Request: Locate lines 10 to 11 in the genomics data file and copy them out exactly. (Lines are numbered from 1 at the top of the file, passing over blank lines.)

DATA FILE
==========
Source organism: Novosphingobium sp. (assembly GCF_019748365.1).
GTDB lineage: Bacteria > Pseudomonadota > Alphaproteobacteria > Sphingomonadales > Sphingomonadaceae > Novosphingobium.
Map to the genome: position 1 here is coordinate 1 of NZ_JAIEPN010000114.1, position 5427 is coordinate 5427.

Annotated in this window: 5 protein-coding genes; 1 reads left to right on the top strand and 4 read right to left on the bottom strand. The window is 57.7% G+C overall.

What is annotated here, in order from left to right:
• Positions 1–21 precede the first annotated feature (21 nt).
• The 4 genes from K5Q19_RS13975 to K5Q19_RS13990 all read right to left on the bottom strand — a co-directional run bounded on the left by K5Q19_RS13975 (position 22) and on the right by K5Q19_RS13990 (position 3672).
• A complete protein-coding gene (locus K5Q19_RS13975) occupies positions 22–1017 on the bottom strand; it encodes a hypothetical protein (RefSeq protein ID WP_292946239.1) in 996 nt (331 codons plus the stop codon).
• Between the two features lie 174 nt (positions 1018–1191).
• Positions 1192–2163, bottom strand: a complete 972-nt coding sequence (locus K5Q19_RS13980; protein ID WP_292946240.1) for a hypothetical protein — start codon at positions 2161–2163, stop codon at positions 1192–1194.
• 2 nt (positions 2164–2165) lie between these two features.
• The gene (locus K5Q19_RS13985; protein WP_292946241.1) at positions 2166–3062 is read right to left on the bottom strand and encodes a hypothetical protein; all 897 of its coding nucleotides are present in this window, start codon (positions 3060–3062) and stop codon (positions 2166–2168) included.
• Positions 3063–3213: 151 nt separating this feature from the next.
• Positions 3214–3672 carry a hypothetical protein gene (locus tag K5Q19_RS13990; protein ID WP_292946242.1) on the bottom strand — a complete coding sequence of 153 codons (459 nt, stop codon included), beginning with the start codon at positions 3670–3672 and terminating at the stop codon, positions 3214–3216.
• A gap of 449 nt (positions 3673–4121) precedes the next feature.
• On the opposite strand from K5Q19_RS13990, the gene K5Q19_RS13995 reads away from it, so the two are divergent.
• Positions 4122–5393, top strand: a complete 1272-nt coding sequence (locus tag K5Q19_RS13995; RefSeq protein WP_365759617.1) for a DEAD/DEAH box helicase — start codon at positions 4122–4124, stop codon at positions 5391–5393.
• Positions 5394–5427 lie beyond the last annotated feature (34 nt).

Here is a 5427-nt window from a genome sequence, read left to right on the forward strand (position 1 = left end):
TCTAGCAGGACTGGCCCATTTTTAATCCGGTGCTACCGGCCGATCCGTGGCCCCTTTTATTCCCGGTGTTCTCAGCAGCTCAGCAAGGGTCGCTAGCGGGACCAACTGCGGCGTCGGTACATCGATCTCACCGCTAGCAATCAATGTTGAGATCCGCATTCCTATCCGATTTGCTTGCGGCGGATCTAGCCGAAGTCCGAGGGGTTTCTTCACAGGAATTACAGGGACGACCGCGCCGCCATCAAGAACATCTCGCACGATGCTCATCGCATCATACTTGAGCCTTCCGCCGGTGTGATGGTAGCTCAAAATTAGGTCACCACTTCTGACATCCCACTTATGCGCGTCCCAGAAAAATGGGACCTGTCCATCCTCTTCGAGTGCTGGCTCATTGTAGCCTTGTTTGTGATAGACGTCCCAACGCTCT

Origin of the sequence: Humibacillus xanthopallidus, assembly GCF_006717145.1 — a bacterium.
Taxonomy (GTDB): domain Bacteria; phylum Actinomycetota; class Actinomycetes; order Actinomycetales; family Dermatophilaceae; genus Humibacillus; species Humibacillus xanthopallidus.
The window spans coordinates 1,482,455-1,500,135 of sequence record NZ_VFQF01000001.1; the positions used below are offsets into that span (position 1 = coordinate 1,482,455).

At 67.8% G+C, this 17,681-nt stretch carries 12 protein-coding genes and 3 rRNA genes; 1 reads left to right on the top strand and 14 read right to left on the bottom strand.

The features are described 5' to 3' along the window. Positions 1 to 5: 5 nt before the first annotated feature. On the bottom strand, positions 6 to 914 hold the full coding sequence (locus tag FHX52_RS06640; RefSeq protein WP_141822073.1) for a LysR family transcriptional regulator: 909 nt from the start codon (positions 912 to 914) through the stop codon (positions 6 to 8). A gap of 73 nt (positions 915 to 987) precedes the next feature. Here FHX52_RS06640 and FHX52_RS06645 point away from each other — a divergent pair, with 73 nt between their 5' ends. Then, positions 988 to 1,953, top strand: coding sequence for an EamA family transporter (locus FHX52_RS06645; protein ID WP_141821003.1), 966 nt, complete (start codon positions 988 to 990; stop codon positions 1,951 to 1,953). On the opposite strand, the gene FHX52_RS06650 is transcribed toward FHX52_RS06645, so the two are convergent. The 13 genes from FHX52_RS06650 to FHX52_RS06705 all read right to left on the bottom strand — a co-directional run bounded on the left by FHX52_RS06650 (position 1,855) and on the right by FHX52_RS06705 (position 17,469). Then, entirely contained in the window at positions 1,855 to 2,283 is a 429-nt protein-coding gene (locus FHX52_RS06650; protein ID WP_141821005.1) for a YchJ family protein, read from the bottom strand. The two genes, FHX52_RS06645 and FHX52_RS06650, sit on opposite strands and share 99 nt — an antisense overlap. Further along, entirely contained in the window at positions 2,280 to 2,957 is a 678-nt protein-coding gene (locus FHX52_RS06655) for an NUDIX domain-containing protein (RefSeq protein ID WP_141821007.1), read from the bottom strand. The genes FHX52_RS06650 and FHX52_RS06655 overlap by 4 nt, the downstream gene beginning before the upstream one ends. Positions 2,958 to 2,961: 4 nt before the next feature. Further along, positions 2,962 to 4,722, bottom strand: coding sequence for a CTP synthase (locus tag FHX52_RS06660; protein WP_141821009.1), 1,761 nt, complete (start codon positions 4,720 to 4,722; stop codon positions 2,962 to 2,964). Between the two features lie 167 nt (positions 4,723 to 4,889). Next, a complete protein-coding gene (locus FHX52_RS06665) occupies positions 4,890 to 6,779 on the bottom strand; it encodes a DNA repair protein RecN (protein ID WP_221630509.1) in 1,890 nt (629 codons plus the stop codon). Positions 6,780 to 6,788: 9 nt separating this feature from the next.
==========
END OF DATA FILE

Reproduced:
• Positions 1192–2163, bottom strand: a complete 972-nt coding sequence (locus K5Q19_RS13980; protein ID WP_292946240.1) for a hypothetical protein — start codon at positions 2161–2163, stop codon at positions 1192–1194.
• 2 nt (positions 2164–2165) lie between these two features.